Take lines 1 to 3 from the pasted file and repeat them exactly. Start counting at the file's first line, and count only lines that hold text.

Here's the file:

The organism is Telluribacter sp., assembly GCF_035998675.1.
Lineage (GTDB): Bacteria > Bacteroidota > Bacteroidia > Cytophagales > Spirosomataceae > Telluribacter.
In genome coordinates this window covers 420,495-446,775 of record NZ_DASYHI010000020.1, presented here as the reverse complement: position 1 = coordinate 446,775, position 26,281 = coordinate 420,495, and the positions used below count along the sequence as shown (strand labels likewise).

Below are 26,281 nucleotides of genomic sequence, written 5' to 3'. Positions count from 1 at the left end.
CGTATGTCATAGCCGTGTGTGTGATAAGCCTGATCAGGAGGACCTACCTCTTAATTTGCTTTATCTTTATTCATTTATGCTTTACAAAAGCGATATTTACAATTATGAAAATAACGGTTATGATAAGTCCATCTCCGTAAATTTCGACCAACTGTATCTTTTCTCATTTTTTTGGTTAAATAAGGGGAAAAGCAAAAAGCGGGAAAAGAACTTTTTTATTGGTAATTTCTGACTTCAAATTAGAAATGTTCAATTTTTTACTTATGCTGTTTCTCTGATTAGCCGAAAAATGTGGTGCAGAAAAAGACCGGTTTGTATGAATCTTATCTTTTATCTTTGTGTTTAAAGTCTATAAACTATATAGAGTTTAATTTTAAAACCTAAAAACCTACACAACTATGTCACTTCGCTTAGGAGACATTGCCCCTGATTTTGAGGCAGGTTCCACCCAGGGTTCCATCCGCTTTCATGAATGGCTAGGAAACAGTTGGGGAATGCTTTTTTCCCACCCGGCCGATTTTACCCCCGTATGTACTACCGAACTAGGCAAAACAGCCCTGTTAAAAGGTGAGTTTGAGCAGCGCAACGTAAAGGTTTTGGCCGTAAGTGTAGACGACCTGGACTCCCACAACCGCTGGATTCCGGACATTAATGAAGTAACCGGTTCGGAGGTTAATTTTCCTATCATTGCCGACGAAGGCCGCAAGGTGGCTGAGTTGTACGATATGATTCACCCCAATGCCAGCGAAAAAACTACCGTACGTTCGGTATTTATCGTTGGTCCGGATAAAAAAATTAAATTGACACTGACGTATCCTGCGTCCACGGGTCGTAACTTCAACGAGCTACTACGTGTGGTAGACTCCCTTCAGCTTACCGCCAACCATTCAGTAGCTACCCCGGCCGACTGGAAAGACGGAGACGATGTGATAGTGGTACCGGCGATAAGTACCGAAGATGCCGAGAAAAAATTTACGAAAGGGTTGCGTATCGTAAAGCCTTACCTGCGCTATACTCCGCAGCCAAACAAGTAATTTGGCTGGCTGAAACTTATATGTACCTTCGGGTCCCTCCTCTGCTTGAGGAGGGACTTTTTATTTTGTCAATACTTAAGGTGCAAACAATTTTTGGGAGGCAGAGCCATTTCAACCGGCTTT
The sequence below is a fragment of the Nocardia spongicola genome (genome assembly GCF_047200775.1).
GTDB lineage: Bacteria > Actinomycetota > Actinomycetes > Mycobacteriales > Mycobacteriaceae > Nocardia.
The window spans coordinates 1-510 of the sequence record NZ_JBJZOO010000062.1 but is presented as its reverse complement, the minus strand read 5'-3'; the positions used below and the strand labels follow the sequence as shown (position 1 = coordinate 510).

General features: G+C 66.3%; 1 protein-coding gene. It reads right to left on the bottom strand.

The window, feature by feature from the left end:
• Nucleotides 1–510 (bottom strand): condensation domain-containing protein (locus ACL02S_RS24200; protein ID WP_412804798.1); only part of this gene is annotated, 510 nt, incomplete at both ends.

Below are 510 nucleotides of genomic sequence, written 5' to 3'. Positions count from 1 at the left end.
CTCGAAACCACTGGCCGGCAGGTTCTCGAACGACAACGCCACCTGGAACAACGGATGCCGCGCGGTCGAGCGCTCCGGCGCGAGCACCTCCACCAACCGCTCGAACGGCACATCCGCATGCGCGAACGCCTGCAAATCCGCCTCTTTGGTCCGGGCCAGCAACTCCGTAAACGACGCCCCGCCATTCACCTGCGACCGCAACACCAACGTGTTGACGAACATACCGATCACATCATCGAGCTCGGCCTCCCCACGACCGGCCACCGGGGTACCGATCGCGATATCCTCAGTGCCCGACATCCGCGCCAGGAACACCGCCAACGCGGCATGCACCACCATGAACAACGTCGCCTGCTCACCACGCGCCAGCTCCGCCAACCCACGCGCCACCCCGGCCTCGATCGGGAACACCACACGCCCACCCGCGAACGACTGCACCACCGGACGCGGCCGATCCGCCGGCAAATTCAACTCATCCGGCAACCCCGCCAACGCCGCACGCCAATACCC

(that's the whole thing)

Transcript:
The organism is Telluribacter sp., assembly GCF_035998675.1.
Lineage (GTDB): Bacteria > Bacteroidota > Bacteroidia > Cytophagales > Spirosomataceae > Telluribacter.
In genome coordinates this window covers 420,495-446,775 of record NZ_DASYHI010000020.1, presented here as the reverse complement: position 1 = coordinate 446,775, position 26,281 = coordinate 420,495, and the positions used below count along the sequence as shown (strand labels likewise).